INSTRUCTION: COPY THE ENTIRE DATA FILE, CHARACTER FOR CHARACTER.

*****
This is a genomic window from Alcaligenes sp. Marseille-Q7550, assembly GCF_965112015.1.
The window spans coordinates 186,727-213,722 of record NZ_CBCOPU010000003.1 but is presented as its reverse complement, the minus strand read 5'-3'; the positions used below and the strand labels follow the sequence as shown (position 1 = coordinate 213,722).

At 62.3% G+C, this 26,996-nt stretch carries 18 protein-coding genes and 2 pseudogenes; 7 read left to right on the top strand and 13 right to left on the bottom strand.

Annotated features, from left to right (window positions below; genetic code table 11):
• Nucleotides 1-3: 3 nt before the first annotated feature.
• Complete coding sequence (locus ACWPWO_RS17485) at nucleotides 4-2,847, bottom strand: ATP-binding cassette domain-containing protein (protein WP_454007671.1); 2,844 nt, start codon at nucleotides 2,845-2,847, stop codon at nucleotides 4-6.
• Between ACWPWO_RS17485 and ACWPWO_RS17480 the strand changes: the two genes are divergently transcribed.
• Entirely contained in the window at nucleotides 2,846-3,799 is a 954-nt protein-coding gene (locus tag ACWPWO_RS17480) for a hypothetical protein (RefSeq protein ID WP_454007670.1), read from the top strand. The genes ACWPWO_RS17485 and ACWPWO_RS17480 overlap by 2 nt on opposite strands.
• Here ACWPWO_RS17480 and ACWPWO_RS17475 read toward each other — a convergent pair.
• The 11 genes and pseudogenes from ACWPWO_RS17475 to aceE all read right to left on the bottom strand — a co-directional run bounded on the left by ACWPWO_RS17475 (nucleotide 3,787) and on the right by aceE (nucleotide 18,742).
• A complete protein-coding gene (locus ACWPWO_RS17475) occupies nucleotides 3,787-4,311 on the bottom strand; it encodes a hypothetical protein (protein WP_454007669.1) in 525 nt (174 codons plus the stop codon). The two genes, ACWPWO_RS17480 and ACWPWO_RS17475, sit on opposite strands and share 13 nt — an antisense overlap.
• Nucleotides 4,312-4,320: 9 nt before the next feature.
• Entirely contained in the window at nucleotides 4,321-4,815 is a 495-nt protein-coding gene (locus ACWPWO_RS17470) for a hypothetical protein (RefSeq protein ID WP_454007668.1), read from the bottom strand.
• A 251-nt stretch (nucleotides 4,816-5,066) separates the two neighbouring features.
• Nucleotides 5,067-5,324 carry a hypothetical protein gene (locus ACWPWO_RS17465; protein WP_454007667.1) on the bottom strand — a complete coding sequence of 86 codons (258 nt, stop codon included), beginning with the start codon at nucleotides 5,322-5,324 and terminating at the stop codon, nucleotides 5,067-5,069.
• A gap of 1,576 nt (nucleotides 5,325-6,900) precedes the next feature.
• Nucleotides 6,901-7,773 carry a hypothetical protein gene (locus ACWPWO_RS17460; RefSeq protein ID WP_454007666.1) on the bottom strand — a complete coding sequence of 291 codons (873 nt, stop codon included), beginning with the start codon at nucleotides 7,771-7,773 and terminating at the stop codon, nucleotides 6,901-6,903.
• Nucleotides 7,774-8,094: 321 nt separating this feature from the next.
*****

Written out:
This is a genomic window from Alcaligenes sp. Marseille-Q7550, assembly GCF_965112015.1.
The window spans coordinates 186,727-213,722 of record NZ_CBCOPU010000003.1 but is presented as its reverse complement, the minus strand read 5'-3'; the positions used below and the strand labels follow the sequence as shown (position 1 = coordinate 213,722).

At 62.3% G+C, this 26,996-nt stretch carries 18 protein-coding genes and 2 pseudogenes; 7 read left to right on the top strand and 13 right to left on the bottom strand.

Annotated features, from left to right (window positions below; genetic code table 11):
• Nucleotides 1-3: 3 nt before the first annotated feature.
• Complete coding sequence (locus ACWPWO_RS17485) at nucleotides 4-2,847, bottom strand: ATP-binding cassette domain-containing protein (protein WP_454007671.1); 2,844 nt, start codon at nucleotides 2,845-2,847, stop codon at nucleotides 4-6.
• Between ACWPWO_RS17485 and ACWPWO_RS17480 the strand changes: the two genes are divergently transcribed.
• Entirely contained in the window at nucleotides 2,846-3,799 is a 954-nt protein-coding gene (locus tag ACWPWO_RS17480) for a hypothetical protein (RefSeq protein ID WP_454007670.1), read from the top strand. The genes ACWPWO_RS17485 and ACWPWO_RS17480 overlap by 2 nt on opposite strands.
• Here ACWPWO_RS17480 and ACWPWO_RS17475 read toward each other — a convergent pair.
• The 11 genes and pseudogenes from ACWPWO_RS17475 to aceE all read right to left on the bottom strand — a co-directional run bounded on the left by ACWPWO_RS17475 (nucleotide 3,787) and on the right by aceE (nucleotide 18,742).
• A complete protein-coding gene (locus ACWPWO_RS17475) occupies nucleotides 3,787-4,311 on the bottom strand; it encodes a hypothetical protein (protein WP_454007669.1) in 525 nt (174 codons plus the stop codon). The two genes, ACWPWO_RS17480 and ACWPWO_RS17475, sit on opposite strands and share 13 nt — an antisense overlap.
• Nucleotides 4,312-4,320: 9 nt before the next feature.
• Entirely contained in the window at nucleotides 4,321-4,815 is a 495-nt protein-coding gene (locus ACWPWO_RS17470) for a hypothetical protein (RefSeq protein ID WP_454007668.1), read from the bottom strand.
• A 251-nt stretch (nucleotides 4,816-5,066) separates the two neighbouring features.
• Nucleotides 5,067-5,324 carry a hypothetical protein gene (locus ACWPWO_RS17465; protein WP_454007667.1) on the bottom strand — a complete coding sequence of 86 codons (258 nt, stop codon included), beginning with the start codon at nucleotides 5,322-5,324 and terminating at the stop codon, nucleotides 5,067-5,069.
• A gap of 1,576 nt (nucleotides 5,325-6,900) precedes the next feature.
• Nucleotides 6,901-7,773 carry a hypothetical protein gene (locus ACWPWO_RS17460; RefSeq protein ID WP_454007666.1) on the bottom strand — a complete coding sequence of 291 codons (873 nt, stop codon included), beginning with the start codon at nucleotides 7,771-7,773 and terminating at the stop codon, nucleotides 6,901-6,903.
• Nucleotides 7,774-8,094: 321 nt separating this feature from the next.